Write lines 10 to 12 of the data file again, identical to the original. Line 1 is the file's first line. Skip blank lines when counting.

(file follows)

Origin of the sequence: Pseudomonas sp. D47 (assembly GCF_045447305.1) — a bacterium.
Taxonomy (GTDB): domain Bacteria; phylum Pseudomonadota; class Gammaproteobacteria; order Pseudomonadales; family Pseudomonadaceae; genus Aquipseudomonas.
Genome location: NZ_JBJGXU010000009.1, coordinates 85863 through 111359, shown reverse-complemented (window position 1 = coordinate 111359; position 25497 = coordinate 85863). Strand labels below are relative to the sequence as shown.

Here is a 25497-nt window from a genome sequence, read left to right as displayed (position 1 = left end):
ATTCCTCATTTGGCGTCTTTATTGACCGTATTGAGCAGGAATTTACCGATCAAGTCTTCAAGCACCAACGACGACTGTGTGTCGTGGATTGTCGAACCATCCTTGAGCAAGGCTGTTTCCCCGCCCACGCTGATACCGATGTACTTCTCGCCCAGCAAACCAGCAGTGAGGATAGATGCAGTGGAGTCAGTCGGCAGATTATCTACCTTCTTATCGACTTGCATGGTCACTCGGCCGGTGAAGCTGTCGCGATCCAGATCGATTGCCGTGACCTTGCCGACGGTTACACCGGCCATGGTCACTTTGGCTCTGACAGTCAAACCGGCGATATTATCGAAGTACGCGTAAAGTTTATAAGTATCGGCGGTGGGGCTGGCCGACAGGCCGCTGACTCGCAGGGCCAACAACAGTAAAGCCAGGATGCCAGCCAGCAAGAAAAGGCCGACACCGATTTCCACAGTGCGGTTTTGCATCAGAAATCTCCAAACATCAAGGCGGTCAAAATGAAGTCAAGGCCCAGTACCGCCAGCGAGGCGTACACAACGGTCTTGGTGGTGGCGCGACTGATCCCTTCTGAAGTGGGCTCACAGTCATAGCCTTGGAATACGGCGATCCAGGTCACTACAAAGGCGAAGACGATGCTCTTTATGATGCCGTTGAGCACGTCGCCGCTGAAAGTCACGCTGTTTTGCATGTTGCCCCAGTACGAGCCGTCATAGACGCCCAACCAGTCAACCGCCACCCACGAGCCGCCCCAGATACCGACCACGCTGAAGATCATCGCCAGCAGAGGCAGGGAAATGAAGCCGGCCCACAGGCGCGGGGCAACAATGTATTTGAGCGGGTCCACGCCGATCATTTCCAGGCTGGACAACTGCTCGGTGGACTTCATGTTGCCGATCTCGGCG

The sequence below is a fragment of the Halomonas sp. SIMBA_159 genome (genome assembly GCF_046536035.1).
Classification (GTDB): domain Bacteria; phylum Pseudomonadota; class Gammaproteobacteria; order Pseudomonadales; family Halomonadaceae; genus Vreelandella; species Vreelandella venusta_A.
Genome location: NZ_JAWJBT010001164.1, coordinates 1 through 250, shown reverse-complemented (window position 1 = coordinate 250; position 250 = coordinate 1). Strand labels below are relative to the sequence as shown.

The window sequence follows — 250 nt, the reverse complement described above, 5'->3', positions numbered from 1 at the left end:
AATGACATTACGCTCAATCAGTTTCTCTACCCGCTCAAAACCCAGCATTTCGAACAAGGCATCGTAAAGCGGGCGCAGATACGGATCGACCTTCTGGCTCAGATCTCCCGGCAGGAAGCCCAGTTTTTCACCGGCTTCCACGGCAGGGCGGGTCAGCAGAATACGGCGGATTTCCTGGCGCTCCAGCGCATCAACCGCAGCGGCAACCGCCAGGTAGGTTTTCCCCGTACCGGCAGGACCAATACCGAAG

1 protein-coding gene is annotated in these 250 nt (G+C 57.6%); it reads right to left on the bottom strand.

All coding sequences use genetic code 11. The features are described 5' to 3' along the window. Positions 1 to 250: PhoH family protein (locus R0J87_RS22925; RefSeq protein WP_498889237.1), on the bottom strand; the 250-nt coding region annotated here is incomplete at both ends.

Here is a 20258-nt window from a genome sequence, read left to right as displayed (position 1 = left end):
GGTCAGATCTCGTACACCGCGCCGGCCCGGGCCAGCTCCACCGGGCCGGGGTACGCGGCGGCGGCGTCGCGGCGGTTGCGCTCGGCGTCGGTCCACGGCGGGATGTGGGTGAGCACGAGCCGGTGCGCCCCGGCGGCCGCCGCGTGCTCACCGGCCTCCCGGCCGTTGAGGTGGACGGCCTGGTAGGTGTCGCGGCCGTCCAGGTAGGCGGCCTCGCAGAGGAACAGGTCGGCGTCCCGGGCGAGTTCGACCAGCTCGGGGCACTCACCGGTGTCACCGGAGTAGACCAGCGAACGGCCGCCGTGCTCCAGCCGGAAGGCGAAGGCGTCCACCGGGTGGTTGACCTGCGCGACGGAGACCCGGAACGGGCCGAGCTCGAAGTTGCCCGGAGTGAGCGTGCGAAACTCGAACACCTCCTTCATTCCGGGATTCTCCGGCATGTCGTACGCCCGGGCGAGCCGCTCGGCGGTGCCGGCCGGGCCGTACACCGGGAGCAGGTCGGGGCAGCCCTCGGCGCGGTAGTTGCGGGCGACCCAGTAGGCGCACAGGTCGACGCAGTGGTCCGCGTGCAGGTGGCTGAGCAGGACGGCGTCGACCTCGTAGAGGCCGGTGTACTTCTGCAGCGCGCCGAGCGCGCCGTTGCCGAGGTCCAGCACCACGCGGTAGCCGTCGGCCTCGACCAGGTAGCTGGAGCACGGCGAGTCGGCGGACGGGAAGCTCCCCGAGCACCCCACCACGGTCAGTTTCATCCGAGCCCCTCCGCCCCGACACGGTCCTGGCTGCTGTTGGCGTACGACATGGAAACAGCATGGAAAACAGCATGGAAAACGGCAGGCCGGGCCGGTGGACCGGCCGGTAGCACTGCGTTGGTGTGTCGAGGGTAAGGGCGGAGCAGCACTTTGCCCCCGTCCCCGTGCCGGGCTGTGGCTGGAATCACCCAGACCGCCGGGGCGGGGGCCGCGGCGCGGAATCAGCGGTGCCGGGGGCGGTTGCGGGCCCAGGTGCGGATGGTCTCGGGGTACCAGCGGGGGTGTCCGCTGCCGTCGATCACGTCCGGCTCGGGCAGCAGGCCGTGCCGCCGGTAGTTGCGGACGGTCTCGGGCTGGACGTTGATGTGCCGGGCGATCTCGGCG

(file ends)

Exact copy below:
AATGACATTACGCTCAATCAGTTTCTCTACCCGCTCAAAACCCAGCATTTCGAACAAGGCATCGTAAAGCGGGCGCAGATACGGATCGACCTTCTGGCTCAGATCTCCCGGCAGGAAGCCCAGTTTTTCACCGGCTTCCACGGCAGGGCGGGTCAGCAGAATACGGCGGATTTCCTGGCGCTCCAGCGCATCAACCGCAGCGGCAACCGCCAGGTAGGTTTTCCCCGTACCGGCAGGACCAATACCGAAG

1 protein-coding gene is annotated in these 250 nt (G+C 57.6%); it reads right to left on the bottom strand.

All coding sequences use genetic code 11. The features are described 5' to 3' along the window. Positions 1 to 250: PhoH family protein (locus R0J87_RS22925; RefSeq protein WP_498889237.1), on the bottom strand; the 250-nt coding region annotated here is incomplete at both ends.